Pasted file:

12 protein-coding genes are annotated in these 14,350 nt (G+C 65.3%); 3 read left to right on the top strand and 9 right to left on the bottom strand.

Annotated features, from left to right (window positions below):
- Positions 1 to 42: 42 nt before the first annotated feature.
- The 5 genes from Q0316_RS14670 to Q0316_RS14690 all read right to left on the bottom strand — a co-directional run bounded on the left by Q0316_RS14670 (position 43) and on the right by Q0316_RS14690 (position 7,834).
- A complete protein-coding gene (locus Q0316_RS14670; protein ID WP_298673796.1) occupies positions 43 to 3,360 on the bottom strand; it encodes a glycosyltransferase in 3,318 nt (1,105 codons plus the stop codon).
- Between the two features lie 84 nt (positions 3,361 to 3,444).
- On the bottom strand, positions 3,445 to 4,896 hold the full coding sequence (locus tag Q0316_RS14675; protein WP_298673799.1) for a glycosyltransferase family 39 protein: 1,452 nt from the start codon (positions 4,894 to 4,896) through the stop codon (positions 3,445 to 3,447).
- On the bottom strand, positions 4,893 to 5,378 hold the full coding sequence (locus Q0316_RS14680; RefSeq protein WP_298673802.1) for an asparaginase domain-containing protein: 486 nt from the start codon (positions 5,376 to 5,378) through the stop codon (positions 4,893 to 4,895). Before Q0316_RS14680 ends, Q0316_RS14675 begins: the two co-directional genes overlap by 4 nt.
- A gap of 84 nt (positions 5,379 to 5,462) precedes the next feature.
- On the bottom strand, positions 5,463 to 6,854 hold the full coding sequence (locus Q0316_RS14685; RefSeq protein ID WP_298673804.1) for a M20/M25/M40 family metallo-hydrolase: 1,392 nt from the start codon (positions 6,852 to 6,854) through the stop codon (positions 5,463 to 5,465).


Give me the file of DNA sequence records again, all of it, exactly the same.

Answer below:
12 protein-coding genes are annotated in these 14,350 nt (G+C 65.3%); 3 read left to right on the top strand and 9 right to left on the bottom strand.

Annotated features, from left to right (window positions below):
- Positions 1 to 42: 42 nt before the first annotated feature.
- The 5 genes from Q0316_RS14670 to Q0316_RS14690 all read right to left on the bottom strand — a co-directional run bounded on the left by Q0316_RS14670 (position 43) and on the right by Q0316_RS14690 (position 7,834).
- A complete protein-coding gene (locus Q0316_RS14670; protein ID WP_298673796.1) occupies positions 43 to 3,360 on the bottom strand; it encodes a glycosyltransferase in 3,318 nt (1,105 codons plus the stop codon).
- Between the two features lie 84 nt (positions 3,361 to 3,444).
- On the bottom strand, positions 3,445 to 4,896 hold the full coding sequence (locus tag Q0316_RS14675; protein WP_298673799.1) for a glycosyltransferase family 39 protein: 1,452 nt from the start codon (positions 4,894 to 4,896) through the stop codon (positions 3,445 to 3,447).
- On the bottom strand, positions 4,893 to 5,378 hold the full coding sequence (locus Q0316_RS14680; RefSeq protein WP_298673802.1) for an asparaginase domain-containing protein: 486 nt from the start codon (positions 5,376 to 5,378) through the stop codon (positions 4,893 to 4,895). Before Q0316_RS14680 ends, Q0316_RS14675 begins: the two co-directional genes overlap by 4 nt.
- A gap of 84 nt (positions 5,379 to 5,462) precedes the next feature.
- On the bottom strand, positions 5,463 to 6,854 hold the full coding sequence (locus Q0316_RS14685; RefSeq protein ID WP_298673804.1) for a M20/M25/M40 family metallo-hydrolase: 1,392 nt from the start codon (positions 6,852 to 6,854) through the stop codon (positions 5,463 to 5,465).